Ready to dive in? Here's a quick run through the basics of using Simon. It will guide you through defining models, saving and retrieving documents, and connecting to a database.
Defining a Model
To define a simple model, all you need to do is inherit from the :class:`~simon.Model` class.
from simon import Model class User(Model): """This is the model used for users."""
This will define the
User model which will use the
collection in the database.
Using the Model
To instantiate a new
user = User(name='Simon', email@example.com')
Attributes can also be assigned after instantiation.
user = User() user.name = 'Simon' user.email = 'firstname.lastname@example.org'
Saving the changes is as easy as calling :meth:`~simon.Model.save`.
modified dates will be added to the document before
it is written to the database, and the
:class:`ObjectId <pymongo:bson.objectid.ObjectId>` assigned by the
database will be added to the instance. (
created will only be added
to documents that haven't already been saved and don't already have a
user.save() print '%r %r %r' % (user.id, user.created, user.modified) # ObjectId('50e467580ea5faf0b83679f7') datetime.datetime(2013, 1, 2, 16, 59, 4, 688000) datetime.datetime(2013, 1, 2, 16, 59, 4, 688000)
By default saves happen with write concern set. If, for some reason,
this behavior isn't desired, write concern can be turned off by setting
w parameter to
Once the document has been saved it can easily be retrieved from the database. The :meth:`~simon.Model.get` method accepts the names of fields as parameters with values to match against.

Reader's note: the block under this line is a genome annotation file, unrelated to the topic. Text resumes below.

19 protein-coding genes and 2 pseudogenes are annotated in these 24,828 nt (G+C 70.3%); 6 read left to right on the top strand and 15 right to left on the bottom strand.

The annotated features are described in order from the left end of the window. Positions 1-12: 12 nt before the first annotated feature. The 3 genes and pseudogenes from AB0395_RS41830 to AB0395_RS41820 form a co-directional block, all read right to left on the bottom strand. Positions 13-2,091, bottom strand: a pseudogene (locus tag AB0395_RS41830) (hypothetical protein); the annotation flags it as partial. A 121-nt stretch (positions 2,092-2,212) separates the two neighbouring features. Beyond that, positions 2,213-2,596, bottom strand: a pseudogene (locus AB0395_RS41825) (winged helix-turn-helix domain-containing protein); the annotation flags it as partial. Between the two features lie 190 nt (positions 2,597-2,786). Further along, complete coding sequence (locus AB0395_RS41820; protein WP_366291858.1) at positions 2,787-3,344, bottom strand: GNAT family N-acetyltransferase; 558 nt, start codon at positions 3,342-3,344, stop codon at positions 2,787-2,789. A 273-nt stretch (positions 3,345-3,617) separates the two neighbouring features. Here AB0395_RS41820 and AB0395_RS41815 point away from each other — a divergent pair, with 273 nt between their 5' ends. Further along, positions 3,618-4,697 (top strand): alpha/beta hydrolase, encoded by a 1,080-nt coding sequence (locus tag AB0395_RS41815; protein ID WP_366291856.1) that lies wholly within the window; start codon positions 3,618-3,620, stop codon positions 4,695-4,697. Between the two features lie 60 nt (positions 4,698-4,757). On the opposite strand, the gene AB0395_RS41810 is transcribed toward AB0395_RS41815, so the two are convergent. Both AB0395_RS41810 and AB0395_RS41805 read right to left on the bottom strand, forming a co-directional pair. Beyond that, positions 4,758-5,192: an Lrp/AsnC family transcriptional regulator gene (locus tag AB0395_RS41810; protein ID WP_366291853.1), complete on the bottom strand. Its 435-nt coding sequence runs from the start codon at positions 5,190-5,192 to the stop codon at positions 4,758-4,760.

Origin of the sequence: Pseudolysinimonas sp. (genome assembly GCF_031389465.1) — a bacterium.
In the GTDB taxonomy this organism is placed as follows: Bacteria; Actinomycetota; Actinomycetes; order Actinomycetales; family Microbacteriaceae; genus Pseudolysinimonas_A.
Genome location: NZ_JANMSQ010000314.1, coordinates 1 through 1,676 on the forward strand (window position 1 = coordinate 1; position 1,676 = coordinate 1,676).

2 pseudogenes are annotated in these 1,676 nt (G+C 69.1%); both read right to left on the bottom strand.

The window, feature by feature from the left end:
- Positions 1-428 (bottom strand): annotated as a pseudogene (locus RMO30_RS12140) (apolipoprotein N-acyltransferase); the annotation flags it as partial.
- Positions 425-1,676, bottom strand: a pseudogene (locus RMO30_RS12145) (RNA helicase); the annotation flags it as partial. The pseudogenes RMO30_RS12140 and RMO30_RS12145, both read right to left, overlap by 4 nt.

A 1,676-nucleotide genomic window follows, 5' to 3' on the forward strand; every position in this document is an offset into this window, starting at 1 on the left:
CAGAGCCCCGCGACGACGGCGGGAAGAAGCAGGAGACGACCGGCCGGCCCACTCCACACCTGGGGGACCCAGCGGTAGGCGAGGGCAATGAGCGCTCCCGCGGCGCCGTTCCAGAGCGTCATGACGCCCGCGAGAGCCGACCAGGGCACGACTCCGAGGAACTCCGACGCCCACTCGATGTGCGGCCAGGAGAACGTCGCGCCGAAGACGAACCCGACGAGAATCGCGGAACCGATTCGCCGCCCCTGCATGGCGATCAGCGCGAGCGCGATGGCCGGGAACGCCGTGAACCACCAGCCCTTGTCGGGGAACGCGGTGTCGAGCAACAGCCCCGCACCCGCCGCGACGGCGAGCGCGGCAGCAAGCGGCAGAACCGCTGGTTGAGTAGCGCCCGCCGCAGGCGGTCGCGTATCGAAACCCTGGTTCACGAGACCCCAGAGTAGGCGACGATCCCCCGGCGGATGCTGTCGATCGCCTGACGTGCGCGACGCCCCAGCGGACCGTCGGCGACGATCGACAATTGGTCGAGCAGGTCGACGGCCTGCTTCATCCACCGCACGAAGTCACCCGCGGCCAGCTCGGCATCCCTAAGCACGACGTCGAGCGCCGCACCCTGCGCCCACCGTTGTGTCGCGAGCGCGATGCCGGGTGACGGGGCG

user = User.get(name='Simon') print '%r %r' % (user.name, user.email) # 'Simon' 'email@example.com'
user2 = User(name='Simon', firstname.lastname@example.org') user2.save() users = User.find(name='simon') for user in users: print '%r %r' % (user.name, user.email) # 'Simon' 'email@example.com' # 'Simon' 'firstname.lastname@example.org'
Connecting to a Database
Before you can use your models, you need to connect to a database. This is done by using the :meth:`~simon.connection.connect` method.
from simon.connection import connect connect('localhost', name='simon')
This will open a connection to the
simon database on
It's also possible to connect to a database on a remote server.
Or you can specify a full URI.
When connecting to a database that requires authentication, a username
and password can be specified either through the
password arguments or as part of the URI.
connect('localhost', name='simon', username='user', password='passwd') # ~ or ~ connect('mongodb://user:email@example.com/simon')
When using the :meth:`~simon.Model.get` method from a model class it is important to keep in mind that there are a couple of exceptions it can raise. It's a good idea to catch them.
try: user = User.get(name='Simon2') except User.NoDocumentFound: # This means no documents matched the query handle_the_exception() try: user = User.get(name='Simon') except User.MultipleDocumentsFound: # This means more than one document matched the query handle_the_exception()
There is also an exception that can be raised when connecting to a database.
try: connect('locahost', name='simon') except ConnectionError: # There was a problem connecting to the database handle_the_exception()